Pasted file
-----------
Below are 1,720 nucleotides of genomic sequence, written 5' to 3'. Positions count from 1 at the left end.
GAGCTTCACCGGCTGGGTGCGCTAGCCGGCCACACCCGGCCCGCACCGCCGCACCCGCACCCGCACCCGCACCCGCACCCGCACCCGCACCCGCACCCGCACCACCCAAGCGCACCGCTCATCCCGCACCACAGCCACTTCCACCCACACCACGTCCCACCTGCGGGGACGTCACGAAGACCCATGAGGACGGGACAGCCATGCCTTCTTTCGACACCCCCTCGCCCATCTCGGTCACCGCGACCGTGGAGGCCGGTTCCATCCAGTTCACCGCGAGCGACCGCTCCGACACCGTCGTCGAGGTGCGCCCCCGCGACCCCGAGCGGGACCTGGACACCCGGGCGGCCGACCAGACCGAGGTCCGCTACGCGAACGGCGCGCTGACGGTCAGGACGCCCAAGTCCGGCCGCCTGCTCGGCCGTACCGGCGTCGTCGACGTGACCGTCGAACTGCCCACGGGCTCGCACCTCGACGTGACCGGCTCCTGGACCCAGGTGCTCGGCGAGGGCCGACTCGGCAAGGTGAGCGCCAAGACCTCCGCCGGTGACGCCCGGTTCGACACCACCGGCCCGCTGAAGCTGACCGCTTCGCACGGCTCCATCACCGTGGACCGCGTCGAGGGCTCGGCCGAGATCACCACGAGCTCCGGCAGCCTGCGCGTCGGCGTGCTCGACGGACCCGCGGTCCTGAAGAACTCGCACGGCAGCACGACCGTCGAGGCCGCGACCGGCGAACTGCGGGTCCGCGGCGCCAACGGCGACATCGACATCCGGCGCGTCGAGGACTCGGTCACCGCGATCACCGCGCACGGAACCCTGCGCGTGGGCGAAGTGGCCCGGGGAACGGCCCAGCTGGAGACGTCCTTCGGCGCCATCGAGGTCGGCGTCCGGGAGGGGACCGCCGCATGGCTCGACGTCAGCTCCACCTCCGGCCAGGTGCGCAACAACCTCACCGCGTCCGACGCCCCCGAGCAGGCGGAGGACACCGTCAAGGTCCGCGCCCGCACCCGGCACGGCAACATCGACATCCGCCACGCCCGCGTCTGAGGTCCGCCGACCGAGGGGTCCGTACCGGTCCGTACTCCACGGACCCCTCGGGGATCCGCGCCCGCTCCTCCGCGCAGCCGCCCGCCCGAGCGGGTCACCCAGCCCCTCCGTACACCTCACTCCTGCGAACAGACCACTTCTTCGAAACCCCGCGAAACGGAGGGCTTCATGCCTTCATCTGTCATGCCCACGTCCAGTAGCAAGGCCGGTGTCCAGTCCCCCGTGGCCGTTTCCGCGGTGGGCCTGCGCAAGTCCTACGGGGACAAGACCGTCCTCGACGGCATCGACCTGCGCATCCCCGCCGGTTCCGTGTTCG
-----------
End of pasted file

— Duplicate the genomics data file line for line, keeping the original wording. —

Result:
Below are 1,720 nucleotides of genomic sequence, written 5' to 3'. Positions count from 1 at the left end.
GAGCTTCACCGGCTGGGTGCGCTAGCCGGCCACACCCGGCCCGCACCGCCGCACCCGCACCCGCACCCGCACCCGCACCCGCACCCGCACCCGCACCCGCACCACCCAAGCGCACCGCTCATCCCGCACCACAGCCACTTCCACCCACACCACGTCCCACCTGCGGGGACGTCACGAAGACCCATGAGGACGGGACAGCCATGCCTTCTTTCGACACCCCCTCGCCCATCTCGGTCACCGCGACCGTGGAGGCCGGTTCCATCCAGTTCACCGCGAGCGACCGCTCCGACACCGTCGTCGAGGTGCGCCCCCGCGACCCCGAGCGGGACCTGGACACCCGGGCGGCCGACCAGACCGAGGTCCGCTACGCGAACGGCGCGCTGACGGTCAGGACGCCCAAGTCCGGCCGCCTGCTCGGCCGTACCGGCGTCGTCGACGTGACCGTCGAACTGCCCACGGGCTCGCACCTCGACGTGACCGGCTCCTGGACCCAGGTGCTCGGCGAGGGCCGACTCGGCAAGGTGAGCGCCAAGACCTCCGCCGGTGACGCCCGGTTCGACACCACCGGCCCGCTGAAGCTGACCGCTTCGCACGGCTCCATCACCGTGGACCGCGTCGAGGGCTCGGCCGAGATCACCACGAGCTCCGGCAGCCTGCGCGTCGGCGTGCTCGACGGACCCGCGGTCCTGAAGAACTCGCACGGCAGCACGACCGTCGAGGCCGCGACCGGCGAACTGCGGGTCCGCGGCGCCAACGGCGACATCGACATCCGGCGCGTCGAGGACTCGGTCACCGCGATCACCGCGCACGGAACCCTGCGCGTGGGCGAAGTGGCCCGGGGAACGGCCCAGCTGGAGACGTCCTTCGGCGCCATCGAGGTCGGCGTCCGGGAGGGGACCGCCGCATGGCTCGACGTCAGCTCCACCTCCGGCCAGGTGCGCAACAACCTCACCGCGTCCGACGCCCCCGAGCAGGCGGAGGACACCGTCAAGGTCCGCGCCCGCACCCGGCACGGCAACATCGACATCCGCCACGCCCGCGTCTGAGGTCCGCCGACCGAGGGGTCCGTACCGGTCCGTACTCCACGGACCCCTCGGGGATCCGCGCCCGCTCCTCCGCGCAGCCGCCCGCCCGAGCGGGTCACCCAGCCCCTCCGTACACCTCACTCCTGCGAACAGACCACTTCTTCGAAACCCCGCGAAACGGAGGGCTTCATGCCTTCATCTGTCATGCCCACGTCCAGTAGCAAGGCCGGTGTCCAGTCCCCCGTGGCCGTTTCCGCGGTGGGCCTGCGCAAGTCCTACGGGGACAAGACCGTCCTCGACGGCATCGACCTGCGCATCCCCGCCGGTTCCGTGTTCG